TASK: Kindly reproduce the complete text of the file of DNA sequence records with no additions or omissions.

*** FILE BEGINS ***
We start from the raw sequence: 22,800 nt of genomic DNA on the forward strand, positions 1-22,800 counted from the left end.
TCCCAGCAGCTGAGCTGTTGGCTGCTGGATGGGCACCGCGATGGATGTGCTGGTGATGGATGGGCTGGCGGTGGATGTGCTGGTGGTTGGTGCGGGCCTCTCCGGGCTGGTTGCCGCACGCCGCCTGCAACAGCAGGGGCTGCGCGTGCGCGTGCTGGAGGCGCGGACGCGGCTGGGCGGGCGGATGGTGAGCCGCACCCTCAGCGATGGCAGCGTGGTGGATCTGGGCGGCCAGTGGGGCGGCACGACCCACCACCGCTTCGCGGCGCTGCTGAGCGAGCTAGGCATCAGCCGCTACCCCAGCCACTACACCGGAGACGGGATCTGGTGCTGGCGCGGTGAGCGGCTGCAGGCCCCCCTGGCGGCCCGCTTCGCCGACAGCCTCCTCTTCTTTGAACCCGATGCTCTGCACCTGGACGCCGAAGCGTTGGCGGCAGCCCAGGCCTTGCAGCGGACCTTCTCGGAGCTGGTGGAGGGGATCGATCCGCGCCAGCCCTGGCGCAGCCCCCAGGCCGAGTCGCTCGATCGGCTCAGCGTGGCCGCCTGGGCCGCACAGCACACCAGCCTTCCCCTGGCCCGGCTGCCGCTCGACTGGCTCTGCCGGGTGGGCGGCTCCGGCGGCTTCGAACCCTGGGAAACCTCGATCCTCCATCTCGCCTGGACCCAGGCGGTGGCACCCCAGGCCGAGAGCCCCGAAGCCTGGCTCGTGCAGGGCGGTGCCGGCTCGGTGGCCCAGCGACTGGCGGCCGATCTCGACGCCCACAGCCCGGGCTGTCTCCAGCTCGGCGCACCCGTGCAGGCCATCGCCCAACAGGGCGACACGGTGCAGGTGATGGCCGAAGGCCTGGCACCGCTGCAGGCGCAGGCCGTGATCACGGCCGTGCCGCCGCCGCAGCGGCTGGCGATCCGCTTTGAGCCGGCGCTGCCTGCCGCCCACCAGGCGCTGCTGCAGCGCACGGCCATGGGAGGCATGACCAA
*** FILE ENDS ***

We start from the raw sequence: 22,800 nt of genomic DNA on the forward strand, positions 1-22,800 counted from the left end.
TCCCAGCAGCTGAGCTGTTGGCTGCTGGATGGGCACCGCGATGGATGTGCTGGTGATGGATGGGCTGGCGGTGGATGTGCTGGTGGTTGGTGCGGGCCTCTCCGGGCTGGTTGCCGCACGCCGCCTGCAACAGCAGGGGCTGCGCGTGCGCGTGCTGGAGGCGCGGACGCGGCTGGGCGGGCGGATGGTGAGCCGCACCCTCAGCGATGGCAGCGTGGTGGATCTGGGCGGCCAGTGGGGCGGCACGACCCACCACCGCTTCGCGGCGCTGCTGAGCGAGCTAGGCATCAGCCGCTACCCCAGCCACTACACCGGAGACGGGATCTGGTGCTGGCGCGGTGAGCGGCTGCAGGCCCCCCTGGCGGCCCGCTTCGCCGACAGCCTCCTCTTCTTTGAACCCGATGCTCTGCACCTGGACGCCGAAGCGTTGGCGGCAGCCCAGGCCTTGCAGCGGACCTTCTCGGAGCTGGTGGAGGGGATCGATCCGCGCCAGCCCTGGCGCAGCCCCCAGGCCGAGTCGCTCGATCGGCTCAGCGTGGCCGCCTGGGCCGCACAGCACACCAGCCTTCCCCTGGCCCGGCTGCCGCTCGACTGGCTCTGCCGGGTGGGCGGCTCCGGCGGCTTCGAACCCTGGGAAACCTCGATCCTCCATCTCGCCTGGACCCAGGCGGTGGCACCCCAGGCCGAGAGCCCCGAAGCCTGGCTCGTGCAGGGCGGTGCCGGCTCGGTGGCCCAGCGACTGGCGGCCGATCTCGACGCCCACAGCCCGGGCTGTCTCCAGCTCGGCGCACCCGTGCAGGCCATCGCCCAACAGGGCGACACGGTGCAGGTGATGGCCGAAGGCCTGGCACCGCTGCAGGCGCAGGCCGTGATCACGGCCGTGCCGCCGCCGCAGCGGCTGGCGATCCGCTTTGAGCCGGCGCTGCCTGCCGCCCACCAGGCGCTGCTGCAGCGCACGGCCATGGGAGGCATGACCAA